The Global Reader, a student academic journal, is published by the Rohatyn Center for Global Affairs.

MIDDLEBURY, Vt. – Students engaging with major global challenges was the focus of a special event at Atwater Dining Hall on Tuesday evening when the Rohatyn Center for Global Affairs released the 2018 issue of the Global Reader. Published by the Rohatyn Student Advisory Board (RSAB), the current issue features seven student contributors, who submitted papers on topics ranging from waste dumping by tech giants to the growth of women’s rights around the world.

Amelia Pollard ’20.5, one of the student authors, wrote about why technology titans such as Google, Apple, Facebook, and Amazon—important world actors and huge producers of electronic waste—have not been held more accountable.

“I became pretty obsessed with finding out why they haven’t been more adamantly pinned as the ones responsible for the dumping of physical electronic waste in developing countries,” said Pollard. Pollard’s article in the Reader is titled “Electronic Waste: Transboundary Movement and Producer Responsibility.”

“The Global Reader primarily is imagined as a platform for student works, since there is a lack of such opportunities in this format,” said Karlo Skarica, the Rohatyn Center’s program and outreach fellow, who supervised the publication. “Our students spend hours every day working very committedly on their future areas of expertise, so we wanted to shine some light on that effort. This is the second year we decided to do exactly that in the format of a student academic journal.”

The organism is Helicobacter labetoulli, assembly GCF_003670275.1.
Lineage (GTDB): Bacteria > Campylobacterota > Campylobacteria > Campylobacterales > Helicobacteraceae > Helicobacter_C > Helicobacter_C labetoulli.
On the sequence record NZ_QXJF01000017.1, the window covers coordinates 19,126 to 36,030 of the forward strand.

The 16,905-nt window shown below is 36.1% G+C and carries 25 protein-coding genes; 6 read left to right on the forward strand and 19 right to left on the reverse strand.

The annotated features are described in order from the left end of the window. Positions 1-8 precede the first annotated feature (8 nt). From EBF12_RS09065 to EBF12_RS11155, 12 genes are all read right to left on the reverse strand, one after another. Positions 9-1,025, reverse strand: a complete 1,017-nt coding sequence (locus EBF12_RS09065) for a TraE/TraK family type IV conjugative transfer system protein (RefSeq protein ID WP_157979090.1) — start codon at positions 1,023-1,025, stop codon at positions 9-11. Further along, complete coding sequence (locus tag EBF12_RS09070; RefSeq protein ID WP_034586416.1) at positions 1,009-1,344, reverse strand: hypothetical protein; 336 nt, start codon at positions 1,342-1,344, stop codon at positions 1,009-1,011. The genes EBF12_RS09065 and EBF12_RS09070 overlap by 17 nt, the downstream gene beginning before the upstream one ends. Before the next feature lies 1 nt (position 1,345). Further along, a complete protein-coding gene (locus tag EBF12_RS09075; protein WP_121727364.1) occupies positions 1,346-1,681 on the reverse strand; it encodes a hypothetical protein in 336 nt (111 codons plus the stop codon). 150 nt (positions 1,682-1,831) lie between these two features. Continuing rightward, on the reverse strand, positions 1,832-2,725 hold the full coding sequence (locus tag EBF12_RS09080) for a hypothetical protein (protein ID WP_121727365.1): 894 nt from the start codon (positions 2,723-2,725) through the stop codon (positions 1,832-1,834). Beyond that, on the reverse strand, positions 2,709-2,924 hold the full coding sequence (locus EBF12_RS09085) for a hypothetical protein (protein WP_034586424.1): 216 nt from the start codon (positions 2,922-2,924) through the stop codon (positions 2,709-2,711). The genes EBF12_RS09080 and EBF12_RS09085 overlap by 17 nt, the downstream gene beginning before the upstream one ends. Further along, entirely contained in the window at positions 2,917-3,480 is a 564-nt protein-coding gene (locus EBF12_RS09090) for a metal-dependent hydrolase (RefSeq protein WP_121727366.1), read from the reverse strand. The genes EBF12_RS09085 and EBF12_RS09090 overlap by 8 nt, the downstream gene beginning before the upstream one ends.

Skarica said that last year the RSAB identified a need for students to have a platform to share their written work and research. The Reader invites student submissions from a wide range of disciplines, themes, and world regions.

Karlo Skarica ’17 welcomes a gathering of students to a dinner at Atwater Dining Hall on April 10 for the release of the 2018 edition of the Global Reader.

“We were looking for diverse subject matter,” said Isabella Mauceri ’20.5, one of seven student editors who reviewed submissions. “Most of the entries here were chosen not just for the quality of the writing, but also for the topic that the student author decided to delve into,” she said.

Talia Ruxin ’20 contributed the article “Women’s Rights in the Early Days of Khomeini,” which she wrote for a class on politics in the Middle East and North Africa with Assistant Professor of Political Science Sebnem Gumuscu. “I believe that in our interconnected world we have a responsibility to learn about other cultures and regions,” said Ruxin.

“The 2017 Women’s March on Washington and the sister marches across the world showed the ability of diverse women and their communities to unite to create transformative social change. Understanding how changes to women’s rights during revolutions, such as the Iranian Revolution, is an important component in creating social change today,” said Ruxin.

Pollard, who looked at waste liability among Google, Apple, Facebook, and Amazon (GAFA), said writing the article gave her a new way to focus her academic interests.

“Writing this article has pushed me to pursue issues of electronic waste internationally,” said Pollard. “I’m continuing my studies of French in the hope of eventually doing some line of work in West Africa by working to mitigate the mass dumpings of electronic waste. I’ve also taken on computer science in the hope of understanding the complexities of the tech industry. I think producer responsibility often starts from the inner workings of companies like GAFA, and I hope to equip myself in the best way possible to push the onus onto these tech giants.”

Copies of the new issue of the Global Reader are available through the Rohatyn Center for Global Affairs.

For More Information

Rohatyn Center for Global Affairs